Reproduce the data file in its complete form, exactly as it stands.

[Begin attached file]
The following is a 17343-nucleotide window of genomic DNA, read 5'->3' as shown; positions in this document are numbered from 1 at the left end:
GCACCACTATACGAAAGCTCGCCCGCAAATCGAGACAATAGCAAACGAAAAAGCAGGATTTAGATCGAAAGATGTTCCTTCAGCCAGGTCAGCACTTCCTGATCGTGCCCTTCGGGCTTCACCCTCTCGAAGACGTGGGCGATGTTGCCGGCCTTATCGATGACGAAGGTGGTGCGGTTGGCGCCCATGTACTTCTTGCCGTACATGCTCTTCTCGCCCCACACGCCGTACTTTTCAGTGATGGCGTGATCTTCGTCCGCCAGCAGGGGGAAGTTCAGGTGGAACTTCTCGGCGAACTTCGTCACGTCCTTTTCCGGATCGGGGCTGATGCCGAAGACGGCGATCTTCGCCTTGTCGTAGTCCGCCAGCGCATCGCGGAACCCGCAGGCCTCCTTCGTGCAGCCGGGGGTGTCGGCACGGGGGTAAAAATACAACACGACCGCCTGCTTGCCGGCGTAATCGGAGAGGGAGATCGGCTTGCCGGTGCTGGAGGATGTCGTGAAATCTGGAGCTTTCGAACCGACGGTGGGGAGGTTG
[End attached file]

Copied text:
The following is a 17343-nucleotide window of genomic DNA, read 5'->3' as shown; positions in this document are numbered from 1 at the left end:
GCACCACTATACGAAAGCTCGCCCGCAAATCGAGACAATAGCAAACGAAAAAGCAGGATTTAGATCGAAAGATGTTCCTTCAGCCAGGTCAGCACTTCCTGATCGTGCCCTTCGGGCTTCACCCTCTCGAAGACGTGGGCGATGTTGCCGGCCTTATCGATGACGAAGGTGGTGCGGTTGGCGCCCATGTACTTCTTGCCGTACATGCTCTTCTCGCCCCACACGCCGTACTTTTCAGTGATGGCGTGATCTTCGTCCGCCAGCAGGGGGAAGTTCAGGTGGAACTTCTCGGCGAACTTCGTCACGTCCTTTTCCGGATCGGGGCTGATGCCGAAGACGGCGATCTTCGCCTTGTCGTAGTCCGCCAGCGCATCGCGGAACCCGCAGGCCTCCTTCGTGCAGCCGGGGGTGTCGGCACGGGGGTAAAAATACAACACGACCGCCTGCTTGCCGGCGTAATCGGAGAGGGAGATCGGCTTGCCGGTGCTGGAGGATGTCGTGAAATCTGGAGCTTTCGAACCGACGGTGGGGAGGTTG